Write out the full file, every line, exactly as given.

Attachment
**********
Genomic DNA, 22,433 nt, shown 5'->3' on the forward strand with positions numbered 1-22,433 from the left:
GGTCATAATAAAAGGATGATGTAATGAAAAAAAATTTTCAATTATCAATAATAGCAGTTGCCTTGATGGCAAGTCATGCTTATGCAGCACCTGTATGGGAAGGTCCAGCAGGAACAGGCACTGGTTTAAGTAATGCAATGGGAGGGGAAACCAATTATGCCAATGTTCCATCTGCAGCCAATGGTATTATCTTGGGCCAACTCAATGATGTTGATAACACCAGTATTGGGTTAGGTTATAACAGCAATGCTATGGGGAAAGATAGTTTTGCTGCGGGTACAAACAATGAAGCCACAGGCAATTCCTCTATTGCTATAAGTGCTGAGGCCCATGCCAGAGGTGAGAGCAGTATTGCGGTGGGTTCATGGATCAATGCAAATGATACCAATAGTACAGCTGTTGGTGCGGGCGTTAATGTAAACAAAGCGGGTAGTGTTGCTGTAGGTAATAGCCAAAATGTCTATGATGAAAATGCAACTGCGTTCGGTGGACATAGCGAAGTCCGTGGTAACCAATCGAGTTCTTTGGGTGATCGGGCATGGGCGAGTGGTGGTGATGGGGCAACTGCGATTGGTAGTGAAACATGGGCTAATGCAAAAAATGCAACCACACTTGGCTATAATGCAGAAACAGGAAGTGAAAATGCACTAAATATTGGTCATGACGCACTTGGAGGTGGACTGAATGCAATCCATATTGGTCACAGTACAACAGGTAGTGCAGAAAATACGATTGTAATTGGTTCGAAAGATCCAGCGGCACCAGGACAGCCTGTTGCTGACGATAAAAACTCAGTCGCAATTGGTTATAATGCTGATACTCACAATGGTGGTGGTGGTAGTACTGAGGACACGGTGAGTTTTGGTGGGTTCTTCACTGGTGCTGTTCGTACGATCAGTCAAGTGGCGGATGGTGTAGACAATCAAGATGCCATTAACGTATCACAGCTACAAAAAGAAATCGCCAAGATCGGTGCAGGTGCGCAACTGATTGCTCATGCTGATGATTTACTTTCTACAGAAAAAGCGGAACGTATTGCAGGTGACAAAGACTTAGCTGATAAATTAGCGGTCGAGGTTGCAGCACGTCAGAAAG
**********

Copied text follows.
Genomic DNA, 22,433 nt, shown 5'->3' on the forward strand with positions numbered 1-22,433 from the left:
GGTCATAATAAAAGGATGATGTAATGAAAAAAAATTTTCAATTATCAATAATAGCAGTTGCCTTGATGGCAAGTCATGCTTATGCAGCACCTGTATGGGAAGGTCCAGCAGGAACAGGCACTGGTTTAAGTAATGCAATGGGAGGGGAAACCAATTATGCCAATGTTCCATCTGCAGCCAATGGTATTATCTTGGGCCAACTCAATGATGTTGATAACACCAGTATTGGGTTAGGTTATAACAGCAATGCTATGGGGAAAGATAGTTTTGCTGCGGGTACAAACAATGAAGCCACAGGCAATTCCTCTATTGCTATAAGTGCTGAGGCCCATGCCAGAGGTGAGAGCAGTATTGCGGTGGGTTCATGGATCAATGCAAATGATACCAATAGTACAGCTGTTGGTGCGGGCGTTAATGTAAACAAAGCGGGTAGTGTTGCTGTAGGTAATAGCCAAAATGTCTATGATGAAAATGCAACTGCGTTCGGTGGACATAGCGAAGTCCGTGGTAACCAATCGAGTTCTTTGGGTGATCGGGCATGGGCGAGTGGTGGTGATGGGGCAACTGCGATTGGTAGTGAAACATGGGCTAATGCAAAAAATGCAACCACACTTGGCTATAATGCAGAAACAGGAAGTGAAAATGCACTAAATATTGGTCATGACGCACTTGGAGGTGGACTGAATGCAATCCATATTGGTCACAGTACAACAGGTAGTGCAGAAAATACGATTGTAATTGGTTCGAAAGATCCAGCGGCACCAGGACAGCCTGTTGCTGACGATAAAAACTCAGTCGCAATTGGTTATAATGCTGATACTCACAATGGTGGTGGTGGTAGTACTGAGGACACGGTGAGTTTTGGTGGGTTCTTCACTGGTGCTGTTCGTACGATCAGTCAAGTGGCGGATGGTGTAGACAATCAAGATGCCATTAACGTATCACAGCTACAAAAAGAAATCGCCAAGATCGGTGCAGGTGCGCAACTGATTGCTCATGCTGATGATTTACTTTCTACAGAAAAAGCGGAACGTATTGCAGGTGACAAAGACTTAGCTGATAAATTAGCGGTCGAGGTTGCAGCACGTCAGAAAG